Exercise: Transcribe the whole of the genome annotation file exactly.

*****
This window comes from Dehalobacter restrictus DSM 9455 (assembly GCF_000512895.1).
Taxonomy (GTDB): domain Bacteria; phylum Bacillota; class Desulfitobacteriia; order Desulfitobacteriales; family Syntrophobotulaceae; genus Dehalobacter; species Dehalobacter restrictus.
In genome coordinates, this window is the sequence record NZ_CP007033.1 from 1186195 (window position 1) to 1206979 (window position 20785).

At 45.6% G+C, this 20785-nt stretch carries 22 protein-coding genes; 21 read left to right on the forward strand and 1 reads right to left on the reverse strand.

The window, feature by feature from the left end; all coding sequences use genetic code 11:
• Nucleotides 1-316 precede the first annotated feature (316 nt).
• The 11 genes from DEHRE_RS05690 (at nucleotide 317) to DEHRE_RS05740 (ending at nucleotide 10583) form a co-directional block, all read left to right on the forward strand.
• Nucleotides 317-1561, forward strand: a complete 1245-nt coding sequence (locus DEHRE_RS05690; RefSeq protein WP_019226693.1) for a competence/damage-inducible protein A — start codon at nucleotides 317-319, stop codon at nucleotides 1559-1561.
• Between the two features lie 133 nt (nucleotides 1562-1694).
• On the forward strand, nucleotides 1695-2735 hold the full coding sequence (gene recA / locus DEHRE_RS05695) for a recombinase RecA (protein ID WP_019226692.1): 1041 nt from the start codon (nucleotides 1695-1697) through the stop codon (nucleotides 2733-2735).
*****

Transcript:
This window comes from Dehalobacter restrictus DSM 9455 (assembly GCF_000512895.1).
Taxonomy (GTDB): domain Bacteria; phylum Bacillota; class Desulfitobacteriia; order Desulfitobacteriales; family Syntrophobotulaceae; genus Dehalobacter; species Dehalobacter restrictus.
In genome coordinates, this window is the sequence record NZ_CP007033.1 from 1186195 (window position 1) to 1206979 (window position 20785).

At 45.6% G+C, this 20785-nt stretch carries 22 protein-coding genes; 21 read left to right on the forward strand and 1 reads right to left on the reverse strand.

The window, feature by feature from the left end; all coding sequences use genetic code 11:
• Nucleotides 1-316 precede the first annotated feature (316 nt).
• The 11 genes from DEHRE_RS05690 (at nucleotide 317) to DEHRE_RS05740 (ending at nucleotide 10583) form a co-directional block, all read left to right on the forward strand.
• Nucleotides 317-1561, forward strand: a complete 1245-nt coding sequence (locus DEHRE_RS05690; RefSeq protein WP_019226693.1) for a competence/damage-inducible protein A — start codon at nucleotides 317-319, stop codon at nucleotides 1559-1561.
• Between the two features lie 133 nt (nucleotides 1562-1694).
• On the forward strand, nucleotides 1695-2735 hold the full coding sequence (gene recA / locus DEHRE_RS05695) for a recombinase RecA (protein ID WP_019226692.1): 1041 nt from the start codon (nucleotides 1695-1697) through the stop codon (nucleotides 2733-2735).